Reasons you may not be able to
have the test or why the results may not be helpful include:
The use of douches, tampons, and vaginal creams
or vaginal medicines within 48 hours before the test.
cell sample that is too small.
Your Pap test shows abnormal cells
that are already known to be caused by a high-risk type of HPV.
What To Think About
A human papillomavirus (HPV) test is not
routinely used to diagnose genital warts. It is usually done to find out
whether an abnormal Pap test result may be caused by one or more high-risk
types of HPV. To learn more, see the topic
Genital Warts (Human Papillomavirus).
HPV test may be done along with a Pap test in women age 30 and older. It may be
done as a follow-up test after treatment for an abnormal Pap test. To learn more, see the topic
Abnormal Pap Test.
A positive HPV test
does not mean that you have cervical cancer. It may mean that you are infected
with one or more high-risk types of HPV, which increases your chance of having
precancerous cervical cell changes. Your doctor may recommend repeat testing or
further testing, such as a colposcopy and cervical biopsy, to find out whether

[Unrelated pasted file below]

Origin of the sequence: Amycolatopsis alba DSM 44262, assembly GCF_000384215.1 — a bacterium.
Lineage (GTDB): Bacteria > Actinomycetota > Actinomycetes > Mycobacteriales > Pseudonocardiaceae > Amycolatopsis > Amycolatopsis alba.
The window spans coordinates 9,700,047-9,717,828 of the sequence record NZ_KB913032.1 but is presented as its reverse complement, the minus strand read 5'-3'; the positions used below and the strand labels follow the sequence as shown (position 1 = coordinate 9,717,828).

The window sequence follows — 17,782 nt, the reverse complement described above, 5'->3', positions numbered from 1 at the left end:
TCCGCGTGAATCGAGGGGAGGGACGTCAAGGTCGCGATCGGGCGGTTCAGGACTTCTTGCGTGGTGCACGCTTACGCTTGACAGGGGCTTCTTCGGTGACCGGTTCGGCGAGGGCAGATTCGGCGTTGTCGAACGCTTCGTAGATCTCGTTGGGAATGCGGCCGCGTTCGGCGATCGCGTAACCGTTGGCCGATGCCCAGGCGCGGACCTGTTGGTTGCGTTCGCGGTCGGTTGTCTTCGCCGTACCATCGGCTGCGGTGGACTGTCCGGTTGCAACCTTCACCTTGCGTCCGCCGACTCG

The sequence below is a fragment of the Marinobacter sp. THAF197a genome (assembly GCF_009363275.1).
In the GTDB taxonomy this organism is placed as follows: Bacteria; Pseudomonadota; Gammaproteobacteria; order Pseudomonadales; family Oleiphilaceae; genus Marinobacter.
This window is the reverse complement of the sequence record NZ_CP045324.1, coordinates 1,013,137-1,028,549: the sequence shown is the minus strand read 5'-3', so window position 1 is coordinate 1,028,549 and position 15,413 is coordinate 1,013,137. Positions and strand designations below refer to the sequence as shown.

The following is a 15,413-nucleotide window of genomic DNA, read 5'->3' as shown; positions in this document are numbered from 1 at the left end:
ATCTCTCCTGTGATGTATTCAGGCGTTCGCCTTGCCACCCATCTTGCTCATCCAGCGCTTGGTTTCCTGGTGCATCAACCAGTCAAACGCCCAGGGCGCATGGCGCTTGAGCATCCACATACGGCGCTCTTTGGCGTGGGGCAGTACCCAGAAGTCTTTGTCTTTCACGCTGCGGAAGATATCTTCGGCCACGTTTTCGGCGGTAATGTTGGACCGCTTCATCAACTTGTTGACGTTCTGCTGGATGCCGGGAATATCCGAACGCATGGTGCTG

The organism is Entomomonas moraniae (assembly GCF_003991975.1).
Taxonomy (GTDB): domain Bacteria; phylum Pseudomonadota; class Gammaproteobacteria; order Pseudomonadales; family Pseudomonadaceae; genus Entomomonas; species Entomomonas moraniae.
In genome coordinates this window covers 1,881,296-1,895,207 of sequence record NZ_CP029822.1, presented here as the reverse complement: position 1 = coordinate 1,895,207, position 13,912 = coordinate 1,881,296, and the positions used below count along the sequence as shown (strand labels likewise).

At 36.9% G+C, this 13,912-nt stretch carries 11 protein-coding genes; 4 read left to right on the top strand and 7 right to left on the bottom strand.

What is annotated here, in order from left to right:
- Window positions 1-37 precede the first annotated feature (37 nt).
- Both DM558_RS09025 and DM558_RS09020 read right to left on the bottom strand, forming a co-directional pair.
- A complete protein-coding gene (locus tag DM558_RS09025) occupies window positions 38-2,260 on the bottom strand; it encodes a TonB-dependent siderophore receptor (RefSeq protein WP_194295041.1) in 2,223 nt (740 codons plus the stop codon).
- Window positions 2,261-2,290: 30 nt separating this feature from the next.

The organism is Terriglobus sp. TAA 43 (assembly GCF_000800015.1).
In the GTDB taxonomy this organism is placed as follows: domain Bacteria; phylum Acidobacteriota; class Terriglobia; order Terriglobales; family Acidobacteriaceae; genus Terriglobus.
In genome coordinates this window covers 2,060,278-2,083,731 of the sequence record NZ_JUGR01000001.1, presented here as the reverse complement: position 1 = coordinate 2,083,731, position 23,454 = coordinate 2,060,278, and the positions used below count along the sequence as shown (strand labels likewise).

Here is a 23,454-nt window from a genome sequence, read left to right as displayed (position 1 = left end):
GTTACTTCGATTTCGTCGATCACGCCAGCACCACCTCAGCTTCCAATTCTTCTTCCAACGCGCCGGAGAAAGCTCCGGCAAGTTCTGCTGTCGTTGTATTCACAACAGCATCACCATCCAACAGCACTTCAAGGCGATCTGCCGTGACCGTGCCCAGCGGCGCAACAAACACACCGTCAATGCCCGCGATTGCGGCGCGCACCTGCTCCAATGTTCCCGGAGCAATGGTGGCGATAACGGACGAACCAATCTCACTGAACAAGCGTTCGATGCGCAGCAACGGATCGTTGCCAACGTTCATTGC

precancerous changes are present. The type of testing recommended will depend
on your medical history and the findings of the HPV test. To learn more,
see the topic
Colposcopy and Cervical Biopsy.
test is highly reliable for finding high-risk types of HPV. But an HPV test may
come back positive when you do not have an HPV infection. This is called a
false-positive test result.
An HPV test
is done only for women. Currently, an HPV test for men is done only in a
If you are age 26 or younger, you can get the HPV shot. The vaccines Cervarix(What is a PDF document?) and Gardasil(What is a PDF document?) protect against two types of HPV that cause cervical cancer. Gardasil also protects against two types of HPV that cause genital warts. To learn more,
see the topic
Other Works Consulted
American College of Obstetricians and Gynecologists (2005, reaffirmed 2009). Human papillomavirus. ACOG Practice Bulletin No. 61. Obstetrics and Gynecology, 105(4): 905–918.
Chernecky CC, Berger BJ (2008). Laboratory Tests and Diagnostic Procedures, 5th ed. St. Louis: Saunders.
Pagana KD, Pagana TJ (2010). Mosby’s Manual of Diagnostic and Laboratory Tests, 4th ed. St. Louis: Mosby Elsevier.